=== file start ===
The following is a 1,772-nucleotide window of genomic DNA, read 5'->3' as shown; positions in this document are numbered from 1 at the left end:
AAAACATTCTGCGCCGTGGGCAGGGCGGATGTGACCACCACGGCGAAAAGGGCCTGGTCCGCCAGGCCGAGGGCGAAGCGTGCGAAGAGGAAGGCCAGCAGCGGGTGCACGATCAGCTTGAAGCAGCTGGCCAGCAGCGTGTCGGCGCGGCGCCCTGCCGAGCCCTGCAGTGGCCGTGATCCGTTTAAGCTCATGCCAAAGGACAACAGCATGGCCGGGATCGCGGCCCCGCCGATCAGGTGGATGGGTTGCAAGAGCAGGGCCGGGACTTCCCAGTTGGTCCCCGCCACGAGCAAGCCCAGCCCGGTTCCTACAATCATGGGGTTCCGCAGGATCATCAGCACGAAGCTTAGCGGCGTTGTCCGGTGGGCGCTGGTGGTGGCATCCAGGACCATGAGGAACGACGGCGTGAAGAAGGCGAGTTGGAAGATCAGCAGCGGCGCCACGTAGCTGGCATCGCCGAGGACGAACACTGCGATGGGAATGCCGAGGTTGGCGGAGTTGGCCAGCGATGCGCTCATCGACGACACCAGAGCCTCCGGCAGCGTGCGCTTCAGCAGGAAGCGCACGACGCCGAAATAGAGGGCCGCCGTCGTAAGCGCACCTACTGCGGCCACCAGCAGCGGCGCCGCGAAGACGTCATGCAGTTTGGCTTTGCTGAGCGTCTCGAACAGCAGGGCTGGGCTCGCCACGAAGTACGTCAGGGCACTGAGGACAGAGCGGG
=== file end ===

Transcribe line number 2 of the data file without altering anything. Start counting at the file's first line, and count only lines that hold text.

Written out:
AAAACATTCTGCGCCGTGGGCAGGGCGGATGTGACCACCACGGCGAAAAGGGCCTGGTCCGCCAGGCCGAGGGCGAAGCGTGCGAAGAGGAAGGCCAGCAGCGGGTGCACGATCAGCTTGAAGCAGCTGGCCAGCAGCGTGTCGGCGCGGCGCCCTGCCGAGCCCTGCAGTGGCCGTGATCCGTTTAAGCTCATGCCAAAGGACAACAGCATGGCCGGGATCGCGGCCCCGCCGATCAGGTGGATGGGTTGCAAGAGCAGGGCCGGGACTTCCCAGTTGGTCCCCGCCACGAGCAAGCCCAGCCCGGTTCCTACAATCATGGGGTTCCGCAGGATCATCAGCACGAAGCTTAGCGGCGTTGTCCGGTGGGCGCTGGTGGTGGCATCCAGGACCATGAGGAACGACGGCGTGAAGAAGGCGAGTTGGAAGATCAGCAGCGGCGCCACGTAGCTGGCATCGCCGAGGACGAACACTGCGATGGGAATGCCGAGGTTGGCGGAGTTGGCCAGCGATGCGCTCATCGACGACACCAGAGCCTCCGGCAGCGTGCGCTTCAGCAGGAAGCGCACGACGCCGAAATAGAGGGCCGCCGTCGTAAGCGCACCTACTGCGGCCACCAGCAGCGGCGCCGCGAAGACGTCATGCAGTTTGGCTTTGCTGAGCGTCTCGAACAGCAGGGCTGGGCTCGCCACGAAGTACGTCAGGGCACTGAGGACAGAGCGGG